The 26-week statutory timescale for completing care proceedings has resulted in rushed assessments for special guardianship orders, according to a national study.
The study also found that the timeframe, introduced under the Children and Families Act 2014, had in some cases led to “premature decisions” being made about the suitability of a special guardian.
The study, which was carried out by the Centre for Child and Family Justice Research at Lancaster University, included 13 focus groups with social workers, local authority lawyers, independent reviewing officers, Cafcass officers and members of the judiciary held in London and the north of England.
In the groups, professionals “consistently expressed concern” about the rigour of assessments of prospective special guardians, the report said, and felt that with more time they could undertake assessments that were more thorough but also more sensitive to the experience of the guardians.
The findings are set in the context of a small number of high profile serious case reviews following the deaths of children on special guardianship orders, including that of 18-month-old Keegan Downer, who was murdered by her special guardian, Kandyce Downer, in September 2015.
The study looked at how ‘family orders’, specifically special guardianship orders and supervision orders, are being used to support family reunification and placement with family and friends as outcomes of section 31 care and supervision proceedings brought under the Children Act 1989.
These proceedings are brought by councils for children who they believe have experienced, or are likely to experience, ‘significant harm’ as a result of the standard of parenting they have received.
Researchers analysed 175,280 individual children’s records held by Cafcass, which were taken from 101,759 cases of section 31 proceedings that started between 2007-08 and 2016-17.
They found a marked rise in the use of special guardianship orders as a legal outcome of section 31 proceedings – from 1,566 in 2007-8 (11%) to 4,018 (17%) in 2016-17. But while only 6% of children subject to proceedings had an application for a supervision order during the same period, far more supervision orders were made at the conclusion of proceedings, than were applied for, the study found. Between 2010-11 and 2016-17, 88% of all supervision orders made to support family reunification resulted from a care application, rather than a supervision application.
Over the same period, of all orders made at the conclusion of proceedings, 14% of were standalone supervision orders, 6% were supervision orders attached to residence or child arrangement orders, and 5% were supervision orders attached to special guardianship orders. In the same period,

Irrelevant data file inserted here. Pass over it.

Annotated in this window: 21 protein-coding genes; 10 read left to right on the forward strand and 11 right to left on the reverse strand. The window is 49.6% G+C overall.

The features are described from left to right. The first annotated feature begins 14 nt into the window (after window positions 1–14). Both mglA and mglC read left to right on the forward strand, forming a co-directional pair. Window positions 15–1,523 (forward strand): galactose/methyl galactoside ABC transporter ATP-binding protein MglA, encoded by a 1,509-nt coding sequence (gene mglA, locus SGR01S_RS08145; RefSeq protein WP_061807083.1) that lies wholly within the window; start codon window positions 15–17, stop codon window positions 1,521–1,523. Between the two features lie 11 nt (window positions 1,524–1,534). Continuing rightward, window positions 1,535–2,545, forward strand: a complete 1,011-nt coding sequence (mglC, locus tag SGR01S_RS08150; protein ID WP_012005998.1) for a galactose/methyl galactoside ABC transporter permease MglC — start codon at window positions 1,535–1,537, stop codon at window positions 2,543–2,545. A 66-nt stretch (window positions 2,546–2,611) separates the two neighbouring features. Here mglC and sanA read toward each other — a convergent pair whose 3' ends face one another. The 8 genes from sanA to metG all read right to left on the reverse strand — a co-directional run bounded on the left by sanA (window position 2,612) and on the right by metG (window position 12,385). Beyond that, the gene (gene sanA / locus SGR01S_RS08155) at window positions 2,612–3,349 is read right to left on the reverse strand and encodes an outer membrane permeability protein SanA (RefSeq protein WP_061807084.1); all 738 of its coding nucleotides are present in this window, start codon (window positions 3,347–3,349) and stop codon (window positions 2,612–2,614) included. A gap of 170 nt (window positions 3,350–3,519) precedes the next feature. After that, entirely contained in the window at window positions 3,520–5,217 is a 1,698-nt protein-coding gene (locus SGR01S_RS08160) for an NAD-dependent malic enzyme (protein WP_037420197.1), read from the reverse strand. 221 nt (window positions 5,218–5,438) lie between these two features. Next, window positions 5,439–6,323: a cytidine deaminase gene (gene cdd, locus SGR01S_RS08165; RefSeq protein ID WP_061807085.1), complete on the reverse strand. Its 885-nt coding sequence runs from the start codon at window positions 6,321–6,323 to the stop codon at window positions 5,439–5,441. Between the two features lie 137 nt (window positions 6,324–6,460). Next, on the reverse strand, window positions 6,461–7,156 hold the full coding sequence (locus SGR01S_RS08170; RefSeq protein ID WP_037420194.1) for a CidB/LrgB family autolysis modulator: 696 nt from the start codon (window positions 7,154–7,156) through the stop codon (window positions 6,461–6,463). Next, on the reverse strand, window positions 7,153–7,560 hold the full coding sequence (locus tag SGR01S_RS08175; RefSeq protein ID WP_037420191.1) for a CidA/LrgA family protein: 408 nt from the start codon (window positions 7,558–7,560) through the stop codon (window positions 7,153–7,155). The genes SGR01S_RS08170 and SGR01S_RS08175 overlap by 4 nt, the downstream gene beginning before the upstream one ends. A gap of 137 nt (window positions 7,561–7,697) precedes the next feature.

The study also found that children on a standalone supervision order had the highest probability (20%) of a return to court for new section 31 proceedings within five years, compared with the other five types of order, while children on a standalone special guardianship order had a 5% probability.
Another academic study into the impact of reforms introduced under the Children and Families Act 2014, published last year, found a quarter of supervision orders were breaking down in the long term.
‘Case file analysis’
The new research also analysed case files from four councils – two in London and two in the north of England – for 210 children placed on supervision orders and 107 children with special guardianship orders.
For the majority of children placed on special guardianship orders, the placements were “very positive”, the study concluded, but some did face ongoing difficulties. At the end of the three-year follow up after the order was made, 6% of the children had experienced neglect, 4% had been subject to further section 31 proceedings and 10% had further permanent placement changes.
The majority of special guardians were family or friends, and 81% were known to the child at the start of proceedings, the report said, but none were previous unrelated foster carers.
Of the 210 children placed on supervision orders, the “overwhelming majority” (97%) were suffering from significant harm at the point the case was brought to court, the study found.
Neglect (76%) and emotional abuse (65%) were the most frequent causes, followed by physical abuse (44%), the research found. Parents had also had extensive previous involvement with children’s services – 18% had been looked after as a child, 23% had had at least one child previously removed via care proceedings, and 27% were known to children’s services during childhood.
The study followed 194 of the 210 children placed on supervision orders for up to four years after the order was made. At the end of this period, 40% of the children had experienced further neglect, 24% had a permanent placement change and 28% were subject to further proceedings, it found.
The study concluded that because there are very few applications for supervision orders, they remain “exceptional rather than routine”, but warned that policy and practice needs to be adapted to address the “concerning 20% of cases where the threshold for significant harm was met again”.
It suggested a series of options for reform, including that some supervision order cases could be managed under a child protection framework, with more ‘intensive and tailored’ visits to the family.
On special guardianship, the research concluded that the orders remain a “very valuable option”, but said the assessment process needed to be strengthened and brought in line with processes for other permanency options, to ensure robust decisions are made regarding the impact on the child.
The report added that factors should be identified that would justify extending cases beyond the 26-week time limit, while continuing to achieve consistency across the family justice system.